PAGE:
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How a "Poop Jar" Finally Helped My Son Conquer Potty Training

How a "Poop Jar" Finally Helped My Son Conquer Potty Training

How a "Poop Jar" Finally Helped My Son Conquer Potty Training

All the parenting books emphasize the fact that potty training boys versus girls can be very different. What works for girls may not work for boys, and vice versa.

For most children, potty training usually starts between 2 1/2 to 3.  My boy-girl twins were right on target, with our daughter J leading the way.

The twins had matching potty seats (one pink and one blue) and they responded equally well to praise and encouragement when it came to doing #1 (pee).

Fast forward to conquering #2 (poop), which is where the twins diverged. Our daughter loved the idea of using the toilet and of celebrating her success doing both #1 and #2.

Our delightful son decided that he would do #1 but when it came to #2, nothing worked. And I mean nothing. We tried everything from TV to allowing the potty seat in the kitchen, and so much more. Getting M to poop became a running joke between my husband and myself.

Enter The Poop Jar

Then, one day I had an idea. Hang onto your potty seats — I created a POOP JAR for M. At first glance, this sounds awful, right? In fact, the poop jar was a clear and large container (like a cookie jar) that contained small prizes M could earn every time he successfully "dropped a friend in the toilet" as my husband called it.

The prizes ranged from pennies to stickers to lollipops and the occasional match box car. The idea of reaching into the jar and pulling out a prize was so motivating for M that I wish I had thought of it sooner.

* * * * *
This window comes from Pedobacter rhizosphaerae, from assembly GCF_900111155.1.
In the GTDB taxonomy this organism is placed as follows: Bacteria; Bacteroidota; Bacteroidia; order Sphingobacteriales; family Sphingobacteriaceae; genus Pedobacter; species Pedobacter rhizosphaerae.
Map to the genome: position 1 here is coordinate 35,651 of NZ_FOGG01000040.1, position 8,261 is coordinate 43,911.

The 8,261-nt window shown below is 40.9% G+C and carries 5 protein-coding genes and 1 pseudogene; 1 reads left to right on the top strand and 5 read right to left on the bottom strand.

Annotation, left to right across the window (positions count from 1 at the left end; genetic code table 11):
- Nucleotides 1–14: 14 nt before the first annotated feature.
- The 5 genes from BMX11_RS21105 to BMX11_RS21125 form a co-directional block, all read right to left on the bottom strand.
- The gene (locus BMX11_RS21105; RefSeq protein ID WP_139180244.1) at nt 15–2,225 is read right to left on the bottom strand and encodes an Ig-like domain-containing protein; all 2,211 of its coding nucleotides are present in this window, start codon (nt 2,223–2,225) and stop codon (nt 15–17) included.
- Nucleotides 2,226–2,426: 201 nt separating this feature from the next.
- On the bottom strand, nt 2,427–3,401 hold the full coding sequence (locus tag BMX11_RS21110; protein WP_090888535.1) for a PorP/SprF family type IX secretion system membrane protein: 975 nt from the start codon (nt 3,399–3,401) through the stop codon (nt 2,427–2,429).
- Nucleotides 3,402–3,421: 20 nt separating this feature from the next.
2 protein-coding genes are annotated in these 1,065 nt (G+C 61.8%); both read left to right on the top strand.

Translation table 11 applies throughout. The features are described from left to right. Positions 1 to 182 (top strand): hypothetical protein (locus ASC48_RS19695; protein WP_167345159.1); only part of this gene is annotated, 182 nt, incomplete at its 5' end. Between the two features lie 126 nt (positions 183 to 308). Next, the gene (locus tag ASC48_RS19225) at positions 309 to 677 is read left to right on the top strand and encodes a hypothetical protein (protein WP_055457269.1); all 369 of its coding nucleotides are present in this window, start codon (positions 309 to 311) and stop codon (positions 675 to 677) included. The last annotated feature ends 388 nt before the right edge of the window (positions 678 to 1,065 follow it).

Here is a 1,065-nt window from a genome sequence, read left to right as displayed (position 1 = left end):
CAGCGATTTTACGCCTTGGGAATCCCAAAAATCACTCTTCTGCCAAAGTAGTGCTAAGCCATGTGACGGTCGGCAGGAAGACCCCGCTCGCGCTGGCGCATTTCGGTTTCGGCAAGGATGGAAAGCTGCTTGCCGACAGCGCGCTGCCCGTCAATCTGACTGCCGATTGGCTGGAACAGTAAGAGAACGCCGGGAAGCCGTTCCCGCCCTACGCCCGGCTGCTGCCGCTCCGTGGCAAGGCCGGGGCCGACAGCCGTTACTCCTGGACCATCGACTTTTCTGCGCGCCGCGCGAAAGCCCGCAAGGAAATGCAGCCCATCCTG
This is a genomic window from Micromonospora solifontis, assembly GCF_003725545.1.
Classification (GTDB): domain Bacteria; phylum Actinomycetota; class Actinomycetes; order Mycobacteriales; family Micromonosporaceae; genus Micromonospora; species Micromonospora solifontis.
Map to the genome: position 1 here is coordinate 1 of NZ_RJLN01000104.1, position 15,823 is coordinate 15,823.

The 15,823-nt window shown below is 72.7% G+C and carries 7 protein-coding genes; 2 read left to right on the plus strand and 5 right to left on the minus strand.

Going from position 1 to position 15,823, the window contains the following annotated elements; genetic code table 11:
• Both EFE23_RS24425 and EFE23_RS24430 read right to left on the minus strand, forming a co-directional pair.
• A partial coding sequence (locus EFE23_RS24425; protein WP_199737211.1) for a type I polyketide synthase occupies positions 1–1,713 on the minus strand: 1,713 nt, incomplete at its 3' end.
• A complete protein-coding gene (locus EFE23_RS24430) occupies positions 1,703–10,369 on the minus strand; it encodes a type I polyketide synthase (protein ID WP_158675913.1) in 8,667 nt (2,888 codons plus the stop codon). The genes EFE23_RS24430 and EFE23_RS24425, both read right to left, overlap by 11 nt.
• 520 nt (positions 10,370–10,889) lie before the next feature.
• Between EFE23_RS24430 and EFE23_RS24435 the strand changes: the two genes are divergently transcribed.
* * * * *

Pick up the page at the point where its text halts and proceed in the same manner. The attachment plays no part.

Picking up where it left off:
How to create your own POOP JAR:

  1. Get a clean, clear, empty container. Plastic only.  It can be Tupperware — just be sure it is transparent.
  2. Create a fun label with your child's name. Use stickers and other art to decorate it.
  3. Fill the jar with small prizes like gum, crayons, stickers, small toys. I went to the dollar store to fill up our jar.
  4. Let your child see the jar, touch it, and talk about why he or she has a poop jar.
  5. Leave the motivating container in the bathroom. Don't make a big deal out of it, but be clear with your toddler that a reward awaits him or her each time she does #2.

We still laugh about the poop jar. In fact, it is stored in our basement in a box so that I can secretly pack it up when he goes to college!

Humor continues to help me parent with the best intentions while also having fun. I hope this helps other families conquer potty training.

Image Source: google

The views expressed in this article are those of the author and do not necessarily represent the views of, and should not be attributed to, POPSUGAR.

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